Nuclear Proliferation

The U.S.-Soviet nuclear arms race ended in détente, but nuclear development efforts and WMD proliferation in India, Pakistan, North Korea, and Iran have caused geopolitical instability since the Cold War's end. RAND has applied strategic analysis to nuclear confrontation scenarios and international deterrence efforts since its earliest work on game theory, with particular focus on the roles of both diplomacy and missile defense systems in global as well as regional security.

  • Multimedia

    The Days After a Deal: Iran, Its Neighbors, and U.S. Policy Following a Nuclear Agreement

    On April 3, 2014, the RAND Corporation held a half-day conference in its Washington office addressing "The Days After a Deal: Iran, its Neighbors, and U.S. Policy Following a Nuclear Agreement." As nuclear negotiations with Iran approach a deadline for a final deal this summer, the RAND conference looked ahead at some of the critical "day after" questions following a potential nuclear agreement.

    Apr 17, 2014

  • Report

    Armed Aerial Drones and U.S. Security

    While armed drones are not truly transformative weapons, they do offer the United States some significant advantages, particularly against enemies that lack air defenses. How the United States uses these weapons today and into the future will be important in shaping a broader set of international norms that discourage their misuse by others.

    Apr 7, 2014

  • Blog

    RAND Conference: Iran in the Days After a Nuclear Deal

    Expressing optimism that a deal to end Iran's pursuit of nuclear weapons could succeed, experts said during a panel discussion at RAND that such an agreement could open the door to a new era for Iran, free of international sanctions but still cautious of relations with the U.S.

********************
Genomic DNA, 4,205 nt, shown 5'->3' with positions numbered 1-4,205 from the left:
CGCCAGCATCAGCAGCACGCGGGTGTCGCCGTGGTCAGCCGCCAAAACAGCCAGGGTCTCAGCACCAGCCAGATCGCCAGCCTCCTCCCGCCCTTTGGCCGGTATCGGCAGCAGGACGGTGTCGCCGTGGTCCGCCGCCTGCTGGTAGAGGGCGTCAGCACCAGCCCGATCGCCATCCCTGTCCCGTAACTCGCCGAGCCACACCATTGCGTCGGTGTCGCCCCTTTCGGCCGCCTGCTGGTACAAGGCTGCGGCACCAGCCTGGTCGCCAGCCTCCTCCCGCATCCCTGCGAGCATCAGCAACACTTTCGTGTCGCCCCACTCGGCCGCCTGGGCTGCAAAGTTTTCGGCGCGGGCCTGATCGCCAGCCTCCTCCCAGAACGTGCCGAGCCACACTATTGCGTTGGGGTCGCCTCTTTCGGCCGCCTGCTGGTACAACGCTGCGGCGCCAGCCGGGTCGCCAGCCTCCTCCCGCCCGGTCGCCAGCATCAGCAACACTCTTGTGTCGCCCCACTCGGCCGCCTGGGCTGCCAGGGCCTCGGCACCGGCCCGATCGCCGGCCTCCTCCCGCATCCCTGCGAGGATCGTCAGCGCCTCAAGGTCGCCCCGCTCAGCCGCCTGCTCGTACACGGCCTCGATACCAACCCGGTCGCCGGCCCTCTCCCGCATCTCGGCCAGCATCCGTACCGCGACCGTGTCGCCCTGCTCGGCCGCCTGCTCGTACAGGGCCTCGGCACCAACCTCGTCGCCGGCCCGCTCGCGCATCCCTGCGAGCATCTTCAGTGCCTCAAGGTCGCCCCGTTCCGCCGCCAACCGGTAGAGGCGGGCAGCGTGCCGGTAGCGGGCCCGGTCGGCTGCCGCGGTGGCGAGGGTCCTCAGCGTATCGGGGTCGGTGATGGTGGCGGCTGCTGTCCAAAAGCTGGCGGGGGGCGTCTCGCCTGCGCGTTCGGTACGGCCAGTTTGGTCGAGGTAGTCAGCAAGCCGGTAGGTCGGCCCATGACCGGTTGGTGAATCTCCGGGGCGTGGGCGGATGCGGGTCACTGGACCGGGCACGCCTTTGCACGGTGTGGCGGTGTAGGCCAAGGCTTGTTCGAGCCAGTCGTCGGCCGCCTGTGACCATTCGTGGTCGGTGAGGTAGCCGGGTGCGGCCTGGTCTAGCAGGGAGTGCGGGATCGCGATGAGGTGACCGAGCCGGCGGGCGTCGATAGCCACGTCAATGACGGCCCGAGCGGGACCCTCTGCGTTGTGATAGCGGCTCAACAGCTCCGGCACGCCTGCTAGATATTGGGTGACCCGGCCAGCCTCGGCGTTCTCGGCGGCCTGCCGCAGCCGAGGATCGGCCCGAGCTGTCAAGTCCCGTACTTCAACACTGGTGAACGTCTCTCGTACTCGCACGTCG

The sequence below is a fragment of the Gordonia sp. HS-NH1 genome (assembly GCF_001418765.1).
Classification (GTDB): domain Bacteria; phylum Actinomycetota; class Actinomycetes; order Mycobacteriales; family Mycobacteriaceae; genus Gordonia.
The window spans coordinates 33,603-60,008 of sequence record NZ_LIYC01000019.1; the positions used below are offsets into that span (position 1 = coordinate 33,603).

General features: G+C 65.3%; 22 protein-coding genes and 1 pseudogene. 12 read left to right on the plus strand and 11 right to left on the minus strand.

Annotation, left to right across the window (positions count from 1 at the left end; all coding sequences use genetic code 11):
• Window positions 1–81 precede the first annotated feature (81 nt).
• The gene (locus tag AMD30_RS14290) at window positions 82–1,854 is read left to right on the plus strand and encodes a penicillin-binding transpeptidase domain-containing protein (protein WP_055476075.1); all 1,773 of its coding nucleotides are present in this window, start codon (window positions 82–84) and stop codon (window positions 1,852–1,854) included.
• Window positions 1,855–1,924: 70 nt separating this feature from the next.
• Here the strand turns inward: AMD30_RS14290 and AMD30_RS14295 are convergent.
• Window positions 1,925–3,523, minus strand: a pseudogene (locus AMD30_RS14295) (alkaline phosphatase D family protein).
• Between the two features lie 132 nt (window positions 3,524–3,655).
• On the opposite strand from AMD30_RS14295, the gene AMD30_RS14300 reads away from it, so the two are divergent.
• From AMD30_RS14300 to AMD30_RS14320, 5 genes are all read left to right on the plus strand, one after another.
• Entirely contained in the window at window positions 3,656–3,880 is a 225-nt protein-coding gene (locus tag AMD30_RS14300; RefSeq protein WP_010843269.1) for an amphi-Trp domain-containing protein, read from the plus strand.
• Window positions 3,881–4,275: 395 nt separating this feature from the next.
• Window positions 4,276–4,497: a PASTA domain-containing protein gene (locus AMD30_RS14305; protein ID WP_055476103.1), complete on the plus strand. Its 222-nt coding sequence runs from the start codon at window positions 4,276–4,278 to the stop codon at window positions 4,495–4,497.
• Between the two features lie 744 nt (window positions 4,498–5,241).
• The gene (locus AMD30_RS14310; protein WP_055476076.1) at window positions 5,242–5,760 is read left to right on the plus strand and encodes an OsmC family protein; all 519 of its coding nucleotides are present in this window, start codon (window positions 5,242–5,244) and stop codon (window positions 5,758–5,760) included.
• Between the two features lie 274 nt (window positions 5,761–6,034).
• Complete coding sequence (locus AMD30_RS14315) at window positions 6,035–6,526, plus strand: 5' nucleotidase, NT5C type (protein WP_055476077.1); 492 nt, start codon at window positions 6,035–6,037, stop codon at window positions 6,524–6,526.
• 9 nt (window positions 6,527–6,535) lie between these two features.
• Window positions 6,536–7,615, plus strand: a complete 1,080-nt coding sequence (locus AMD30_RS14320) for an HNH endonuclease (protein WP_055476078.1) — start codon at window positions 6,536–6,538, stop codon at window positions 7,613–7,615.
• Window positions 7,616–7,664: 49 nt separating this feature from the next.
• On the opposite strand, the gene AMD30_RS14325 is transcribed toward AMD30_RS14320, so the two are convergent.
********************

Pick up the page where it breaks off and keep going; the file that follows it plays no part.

Apr 3, 2014

  • Multimedia

    Navigating Turmoil in the Middle East

    Listen in on this joint RAND-Wilson Center panel discussion on new and ongoing U.S. foreign policy challenges in the Middle East.

    Mar 18, 2014

  • Report

    Penaid Nonproliferation: Hindering the Spread of Countermeasures Against Ballistic Missile Defenses

    An attacker's missile-borne countermeasures to ballistic missile defenses are known as penetration aids, or penaids. This research recommends export controls on penaid-related items under the Missile Technology Control Regime.

    Feb 26, 2014

  • Blog

    America's New Missile Gap

    With the end of the Cold War, the U.S. military refocused on the non-nuclear realm. In most cases, military professionals moved seamlessly into this realm, but the land-based missileers lacked the option to shift their focus.

    Feb 25, 2014

  • Blog

    The Geneva Blame Game

    Iran and the P5+1 (the U.S., Britain, France, China, and Russia plus Germany) came tantalizingly close to reaching a nuclear deal this past weekend in Geneva, but the talks ended without an agreement. Although both Iran and the United States expressed optimism that much was achieved, a blame game between the different players soon ensued.

    Nov 15, 2013

  • Blog

    A Different Israeli Take on Iran

    An agreement did not come out of last week's talks. But when the participants resume negotiations later this month, they should keep one thing in mind: Not all Israelis are as alarmed about a potential deal as Netanyahu. Despite Netanyahu's hard line, many Israelis believe diplomacy can work.

    Nov 12, 2013

  • Blog

    Pause on Additional Iran Sanctions Crucial to Negotiations

    The Nov. 7–8 negotiations between Iran and six world powers (the United States, the United Kingdom, France, Russia, China and Germany) could prove to be a critical point in the Iranian nuclear crisis. New sanctions under consideration by Congress could lead to a weakening of the overall U.S. position.